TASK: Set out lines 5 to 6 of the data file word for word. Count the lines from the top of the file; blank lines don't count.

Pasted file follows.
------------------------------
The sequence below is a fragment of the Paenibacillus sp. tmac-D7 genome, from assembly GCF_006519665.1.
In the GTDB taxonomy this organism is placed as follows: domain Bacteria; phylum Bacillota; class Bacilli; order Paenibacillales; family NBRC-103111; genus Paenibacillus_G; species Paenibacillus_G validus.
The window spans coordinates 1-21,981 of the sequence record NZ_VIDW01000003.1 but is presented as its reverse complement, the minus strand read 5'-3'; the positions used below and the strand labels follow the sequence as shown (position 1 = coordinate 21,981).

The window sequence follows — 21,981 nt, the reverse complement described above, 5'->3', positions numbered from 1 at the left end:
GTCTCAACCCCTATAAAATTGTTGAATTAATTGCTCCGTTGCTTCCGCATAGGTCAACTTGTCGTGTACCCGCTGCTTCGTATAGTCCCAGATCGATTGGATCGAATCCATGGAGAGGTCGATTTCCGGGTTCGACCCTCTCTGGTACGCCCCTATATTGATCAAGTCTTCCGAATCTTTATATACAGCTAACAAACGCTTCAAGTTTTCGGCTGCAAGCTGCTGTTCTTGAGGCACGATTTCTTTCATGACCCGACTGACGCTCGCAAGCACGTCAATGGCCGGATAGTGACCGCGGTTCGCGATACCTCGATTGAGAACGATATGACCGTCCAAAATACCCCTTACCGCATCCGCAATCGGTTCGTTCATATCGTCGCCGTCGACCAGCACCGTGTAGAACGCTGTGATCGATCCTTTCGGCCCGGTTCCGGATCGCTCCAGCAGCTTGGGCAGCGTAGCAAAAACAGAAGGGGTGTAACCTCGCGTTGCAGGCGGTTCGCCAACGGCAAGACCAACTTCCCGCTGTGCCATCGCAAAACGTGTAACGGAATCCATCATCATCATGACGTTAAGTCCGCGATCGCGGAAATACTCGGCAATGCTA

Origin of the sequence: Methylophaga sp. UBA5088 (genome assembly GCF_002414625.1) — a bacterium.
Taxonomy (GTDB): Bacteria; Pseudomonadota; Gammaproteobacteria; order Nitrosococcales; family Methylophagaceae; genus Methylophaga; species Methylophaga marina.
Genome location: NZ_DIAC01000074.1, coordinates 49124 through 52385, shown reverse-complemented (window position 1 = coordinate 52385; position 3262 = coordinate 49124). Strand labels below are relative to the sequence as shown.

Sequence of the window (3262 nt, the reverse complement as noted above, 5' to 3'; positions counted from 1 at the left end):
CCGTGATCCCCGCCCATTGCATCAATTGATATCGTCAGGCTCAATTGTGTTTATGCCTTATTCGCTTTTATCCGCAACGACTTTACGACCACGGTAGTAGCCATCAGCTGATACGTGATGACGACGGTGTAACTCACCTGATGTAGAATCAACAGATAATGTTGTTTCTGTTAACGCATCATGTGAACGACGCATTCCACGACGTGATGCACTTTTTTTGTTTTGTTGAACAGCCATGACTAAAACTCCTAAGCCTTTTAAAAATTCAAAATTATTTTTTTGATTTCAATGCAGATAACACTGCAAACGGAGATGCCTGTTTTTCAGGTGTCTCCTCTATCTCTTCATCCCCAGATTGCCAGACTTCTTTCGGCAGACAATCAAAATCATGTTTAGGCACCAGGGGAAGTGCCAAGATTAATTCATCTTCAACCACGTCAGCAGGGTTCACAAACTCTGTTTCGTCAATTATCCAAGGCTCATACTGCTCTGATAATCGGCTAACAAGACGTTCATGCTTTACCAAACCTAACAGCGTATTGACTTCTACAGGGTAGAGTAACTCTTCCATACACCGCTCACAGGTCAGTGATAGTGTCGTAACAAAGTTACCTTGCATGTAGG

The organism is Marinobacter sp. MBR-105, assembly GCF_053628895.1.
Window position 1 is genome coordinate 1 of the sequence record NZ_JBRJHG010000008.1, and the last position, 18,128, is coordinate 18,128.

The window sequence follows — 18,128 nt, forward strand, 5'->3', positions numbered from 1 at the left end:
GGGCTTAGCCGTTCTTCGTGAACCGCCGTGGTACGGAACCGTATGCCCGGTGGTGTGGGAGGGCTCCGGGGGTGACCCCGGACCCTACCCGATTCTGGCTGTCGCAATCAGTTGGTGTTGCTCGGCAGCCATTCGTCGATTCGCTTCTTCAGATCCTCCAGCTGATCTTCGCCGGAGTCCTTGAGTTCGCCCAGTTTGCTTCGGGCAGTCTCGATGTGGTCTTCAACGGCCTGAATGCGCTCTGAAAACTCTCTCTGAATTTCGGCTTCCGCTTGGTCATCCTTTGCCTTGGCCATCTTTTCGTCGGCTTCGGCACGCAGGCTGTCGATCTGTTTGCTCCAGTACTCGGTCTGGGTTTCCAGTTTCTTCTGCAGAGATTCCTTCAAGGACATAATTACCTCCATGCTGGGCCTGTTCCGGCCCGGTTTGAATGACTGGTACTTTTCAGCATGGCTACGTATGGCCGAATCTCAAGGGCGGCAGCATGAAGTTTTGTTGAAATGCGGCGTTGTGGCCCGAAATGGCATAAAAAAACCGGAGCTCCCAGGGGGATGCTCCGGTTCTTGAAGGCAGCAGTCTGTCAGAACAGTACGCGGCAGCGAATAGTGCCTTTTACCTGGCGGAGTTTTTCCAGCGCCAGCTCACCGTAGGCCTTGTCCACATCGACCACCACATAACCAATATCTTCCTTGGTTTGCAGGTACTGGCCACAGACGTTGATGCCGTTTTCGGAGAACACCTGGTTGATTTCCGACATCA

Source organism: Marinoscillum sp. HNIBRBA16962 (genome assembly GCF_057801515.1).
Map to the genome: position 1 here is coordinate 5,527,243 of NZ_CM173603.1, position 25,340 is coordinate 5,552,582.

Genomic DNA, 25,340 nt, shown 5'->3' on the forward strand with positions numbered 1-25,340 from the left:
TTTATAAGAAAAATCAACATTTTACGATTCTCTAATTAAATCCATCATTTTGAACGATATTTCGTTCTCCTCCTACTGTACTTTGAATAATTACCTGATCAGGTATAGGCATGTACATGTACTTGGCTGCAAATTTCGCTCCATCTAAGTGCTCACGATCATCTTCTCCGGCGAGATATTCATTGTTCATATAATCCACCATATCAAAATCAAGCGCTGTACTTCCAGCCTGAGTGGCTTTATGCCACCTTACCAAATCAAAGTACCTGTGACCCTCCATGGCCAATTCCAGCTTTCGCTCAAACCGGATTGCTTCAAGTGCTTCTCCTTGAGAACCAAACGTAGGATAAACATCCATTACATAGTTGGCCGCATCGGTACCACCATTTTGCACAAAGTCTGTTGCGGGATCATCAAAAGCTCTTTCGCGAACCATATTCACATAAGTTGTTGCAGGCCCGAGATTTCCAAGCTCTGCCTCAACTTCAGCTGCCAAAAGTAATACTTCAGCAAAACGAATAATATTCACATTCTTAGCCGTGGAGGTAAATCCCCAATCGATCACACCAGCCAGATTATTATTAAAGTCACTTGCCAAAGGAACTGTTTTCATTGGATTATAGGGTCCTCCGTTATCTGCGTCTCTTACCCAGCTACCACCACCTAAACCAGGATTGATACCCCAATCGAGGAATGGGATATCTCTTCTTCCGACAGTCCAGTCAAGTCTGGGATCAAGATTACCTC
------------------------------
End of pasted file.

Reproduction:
GTCTCAACCCCTATAAAATTGTTGAATTAATTGCTCCGTTGCTTCCGCATAGGTCAACTTGTCGTGTACCCGCTGCTTCGTATAGTCCCAGATCGATTGGATCGAATCCATGGAGAGGTCGATTTCCGGGTTCGACCCTCTCTGGTACGCCCCTATATTGATCAAGTCTTCCGAATCTTTATATACAGCTAACAAACGCTTCAAGTTTTCGGCTGCAAGCTGCTGTTCTTGAGGCACGATTTCTTTCATGACCCGACTGACGCTCGCAAGCACGTCAATGGCCGGATAGTGACCGCGGTTCGCGATACCTCGATTGAGAACGATATGACCGTCCAAAATACCCCTTACCGCATCCGCAATCGGTTCGTTCATATCGTCGCCGTCGACCAGCACCGTGTAGAACGCTGTGATCGATCCTTTCGGCCCGGTTCCGGATCGCTCCAGCAGCTTGGGCAGCGTAGCAAAAACAGAAGGGGTGTAACCTCGCGTTGCAGGCGGTTCGCCAACGGCAAGACCAACTTCCCGCTGTGCCATCGCAAAACGTGTAACGGAATCCATCATCATCATGACGTTAAGTCCGCGATCGCGGAAATACTCGGCAATGCTA

Origin of the sequence: Methylophaga sp. UBA5088 (genome assembly GCF_002414625.1) — a bacterium.